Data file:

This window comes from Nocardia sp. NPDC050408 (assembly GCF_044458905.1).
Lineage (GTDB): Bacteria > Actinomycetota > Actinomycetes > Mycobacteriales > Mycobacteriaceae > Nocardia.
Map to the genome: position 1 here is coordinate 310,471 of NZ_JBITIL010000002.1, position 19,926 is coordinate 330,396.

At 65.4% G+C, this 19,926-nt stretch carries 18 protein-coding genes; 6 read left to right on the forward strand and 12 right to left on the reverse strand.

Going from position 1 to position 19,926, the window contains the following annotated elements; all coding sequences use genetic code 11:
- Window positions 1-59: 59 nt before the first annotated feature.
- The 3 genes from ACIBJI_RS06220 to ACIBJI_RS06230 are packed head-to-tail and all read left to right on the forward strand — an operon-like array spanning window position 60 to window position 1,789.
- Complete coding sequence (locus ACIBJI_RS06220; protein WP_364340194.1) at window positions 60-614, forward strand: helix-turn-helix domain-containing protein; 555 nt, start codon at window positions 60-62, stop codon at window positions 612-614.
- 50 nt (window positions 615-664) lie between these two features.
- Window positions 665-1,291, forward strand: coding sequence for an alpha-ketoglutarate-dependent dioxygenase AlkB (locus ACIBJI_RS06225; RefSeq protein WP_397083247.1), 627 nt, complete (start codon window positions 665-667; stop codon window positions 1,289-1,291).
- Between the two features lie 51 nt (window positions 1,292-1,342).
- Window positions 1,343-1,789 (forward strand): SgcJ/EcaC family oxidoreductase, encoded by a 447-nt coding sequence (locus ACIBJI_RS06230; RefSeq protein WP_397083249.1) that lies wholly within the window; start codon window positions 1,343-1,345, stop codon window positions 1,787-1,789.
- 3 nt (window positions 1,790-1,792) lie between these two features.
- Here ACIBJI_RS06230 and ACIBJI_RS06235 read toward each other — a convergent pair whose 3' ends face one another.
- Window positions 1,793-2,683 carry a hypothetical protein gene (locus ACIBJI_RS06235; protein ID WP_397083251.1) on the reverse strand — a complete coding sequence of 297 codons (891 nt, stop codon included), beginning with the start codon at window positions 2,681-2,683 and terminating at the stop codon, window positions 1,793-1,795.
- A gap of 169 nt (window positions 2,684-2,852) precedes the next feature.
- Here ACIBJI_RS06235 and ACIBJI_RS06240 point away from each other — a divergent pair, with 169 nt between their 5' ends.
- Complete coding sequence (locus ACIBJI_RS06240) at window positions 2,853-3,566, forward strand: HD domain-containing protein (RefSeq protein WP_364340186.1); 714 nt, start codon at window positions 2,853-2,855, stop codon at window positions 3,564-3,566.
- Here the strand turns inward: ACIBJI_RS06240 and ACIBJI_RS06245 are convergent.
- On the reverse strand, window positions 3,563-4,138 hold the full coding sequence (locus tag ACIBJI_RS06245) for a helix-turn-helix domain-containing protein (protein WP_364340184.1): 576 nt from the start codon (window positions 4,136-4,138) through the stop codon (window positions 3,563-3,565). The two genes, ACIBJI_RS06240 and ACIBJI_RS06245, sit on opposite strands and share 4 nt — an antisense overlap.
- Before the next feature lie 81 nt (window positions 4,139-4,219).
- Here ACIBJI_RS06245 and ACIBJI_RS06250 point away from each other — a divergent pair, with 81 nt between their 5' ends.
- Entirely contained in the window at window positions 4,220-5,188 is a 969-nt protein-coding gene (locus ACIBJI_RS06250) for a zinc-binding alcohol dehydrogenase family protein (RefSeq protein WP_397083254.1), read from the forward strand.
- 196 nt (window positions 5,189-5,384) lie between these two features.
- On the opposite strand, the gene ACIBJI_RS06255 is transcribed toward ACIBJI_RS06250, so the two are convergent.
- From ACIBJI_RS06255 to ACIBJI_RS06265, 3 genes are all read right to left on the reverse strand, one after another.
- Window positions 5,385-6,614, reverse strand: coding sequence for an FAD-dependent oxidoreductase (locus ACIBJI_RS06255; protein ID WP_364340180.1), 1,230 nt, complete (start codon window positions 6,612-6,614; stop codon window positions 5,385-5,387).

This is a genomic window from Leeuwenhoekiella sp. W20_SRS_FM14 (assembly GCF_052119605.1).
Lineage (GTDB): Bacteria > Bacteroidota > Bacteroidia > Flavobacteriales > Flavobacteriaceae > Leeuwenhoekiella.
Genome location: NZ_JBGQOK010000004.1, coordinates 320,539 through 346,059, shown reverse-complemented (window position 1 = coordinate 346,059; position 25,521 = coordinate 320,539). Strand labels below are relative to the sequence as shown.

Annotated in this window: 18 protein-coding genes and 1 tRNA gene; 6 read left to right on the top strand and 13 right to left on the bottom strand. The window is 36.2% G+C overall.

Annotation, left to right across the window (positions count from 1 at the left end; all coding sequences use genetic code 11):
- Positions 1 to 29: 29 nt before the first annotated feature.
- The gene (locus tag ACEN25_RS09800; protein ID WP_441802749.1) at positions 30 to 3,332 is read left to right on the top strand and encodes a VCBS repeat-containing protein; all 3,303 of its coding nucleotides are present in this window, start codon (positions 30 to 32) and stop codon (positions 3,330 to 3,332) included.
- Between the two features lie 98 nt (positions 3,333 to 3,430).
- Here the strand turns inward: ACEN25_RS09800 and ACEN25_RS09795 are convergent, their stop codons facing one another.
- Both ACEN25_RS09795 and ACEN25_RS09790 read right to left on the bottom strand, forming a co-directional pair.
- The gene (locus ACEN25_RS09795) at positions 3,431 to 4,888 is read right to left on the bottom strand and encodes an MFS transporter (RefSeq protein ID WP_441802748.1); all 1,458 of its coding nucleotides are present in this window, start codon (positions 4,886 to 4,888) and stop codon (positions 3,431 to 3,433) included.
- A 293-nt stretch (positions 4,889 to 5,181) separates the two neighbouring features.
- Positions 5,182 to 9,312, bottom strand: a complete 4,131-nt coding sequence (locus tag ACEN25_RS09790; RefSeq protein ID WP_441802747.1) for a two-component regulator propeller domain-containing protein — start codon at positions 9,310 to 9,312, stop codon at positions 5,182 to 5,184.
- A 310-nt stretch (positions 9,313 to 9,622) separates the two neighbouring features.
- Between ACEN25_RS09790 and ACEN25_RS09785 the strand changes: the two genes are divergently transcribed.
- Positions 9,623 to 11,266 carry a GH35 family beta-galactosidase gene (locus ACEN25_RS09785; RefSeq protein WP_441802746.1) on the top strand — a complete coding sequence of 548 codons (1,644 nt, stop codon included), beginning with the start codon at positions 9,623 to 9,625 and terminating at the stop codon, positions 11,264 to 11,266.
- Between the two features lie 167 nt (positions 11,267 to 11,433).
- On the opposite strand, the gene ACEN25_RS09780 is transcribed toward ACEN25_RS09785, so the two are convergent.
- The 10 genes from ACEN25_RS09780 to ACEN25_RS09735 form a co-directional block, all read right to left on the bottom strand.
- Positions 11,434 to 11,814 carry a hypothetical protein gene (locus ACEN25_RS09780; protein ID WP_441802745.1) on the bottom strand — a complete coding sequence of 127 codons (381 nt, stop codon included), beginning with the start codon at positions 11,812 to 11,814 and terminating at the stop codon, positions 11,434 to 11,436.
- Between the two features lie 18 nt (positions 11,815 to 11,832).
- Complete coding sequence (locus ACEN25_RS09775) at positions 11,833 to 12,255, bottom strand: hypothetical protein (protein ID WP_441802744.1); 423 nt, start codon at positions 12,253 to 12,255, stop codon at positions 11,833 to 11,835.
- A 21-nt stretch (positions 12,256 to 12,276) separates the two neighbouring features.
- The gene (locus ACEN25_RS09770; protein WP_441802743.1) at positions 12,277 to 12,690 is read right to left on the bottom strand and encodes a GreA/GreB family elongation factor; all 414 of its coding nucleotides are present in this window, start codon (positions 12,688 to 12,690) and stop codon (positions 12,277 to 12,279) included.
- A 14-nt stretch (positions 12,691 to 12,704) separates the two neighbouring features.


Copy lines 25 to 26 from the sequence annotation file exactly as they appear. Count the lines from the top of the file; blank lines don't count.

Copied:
- On the opposite strand, the gene ACIBJI_RS06255 is transcribed toward ACIBJI_RS06250, so the two are convergent.
- From ACIBJI_RS06255 to ACIBJI_RS06265, 3 genes are all read right to left on the reverse strand, one after another.